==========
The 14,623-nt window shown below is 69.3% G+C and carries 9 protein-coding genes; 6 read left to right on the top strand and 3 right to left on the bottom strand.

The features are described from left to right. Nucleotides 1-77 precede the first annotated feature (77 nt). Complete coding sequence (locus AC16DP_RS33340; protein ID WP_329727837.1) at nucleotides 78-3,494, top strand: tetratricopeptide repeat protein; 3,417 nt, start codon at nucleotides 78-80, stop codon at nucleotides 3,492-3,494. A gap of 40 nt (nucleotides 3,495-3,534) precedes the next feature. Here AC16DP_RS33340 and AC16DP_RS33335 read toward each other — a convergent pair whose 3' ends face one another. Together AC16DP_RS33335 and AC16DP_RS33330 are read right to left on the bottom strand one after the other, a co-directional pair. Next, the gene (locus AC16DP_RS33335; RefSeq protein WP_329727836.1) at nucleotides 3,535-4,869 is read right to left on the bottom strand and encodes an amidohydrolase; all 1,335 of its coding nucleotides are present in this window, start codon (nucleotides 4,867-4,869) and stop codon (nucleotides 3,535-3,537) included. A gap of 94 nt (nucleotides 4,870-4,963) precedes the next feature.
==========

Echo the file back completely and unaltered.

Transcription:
The 14,623-nt window shown below is 69.3% G+C and carries 9 protein-coding genes; 6 read left to right on the top strand and 3 right to left on the bottom strand.

The features are described from left to right. Nucleotides 1-77 precede the first annotated feature (77 nt). Complete coding sequence (locus AC16DP_RS33340; protein ID WP_329727837.1) at nucleotides 78-3,494, top strand: tetratricopeptide repeat protein; 3,417 nt, start codon at nucleotides 78-80, stop codon at nucleotides 3,492-3,494. A gap of 40 nt (nucleotides 3,495-3,534) precedes the next feature. Here AC16DP_RS33340 and AC16DP_RS33335 read toward each other — a convergent pair whose 3' ends face one another. Together AC16DP_RS33335 and AC16DP_RS33330 are read right to left on the bottom strand one after the other, a co-directional pair. Next, the gene (locus AC16DP_RS33335; RefSeq protein WP_329727836.1) at nucleotides 3,535-4,869 is read right to left on the bottom strand and encodes an amidohydrolase; all 1,335 of its coding nucleotides are present in this window, start codon (nucleotides 4,867-4,869) and stop codon (nucleotides 3,535-3,537) included. A gap of 94 nt (nucleotides 4,870-4,963) precedes the next feature.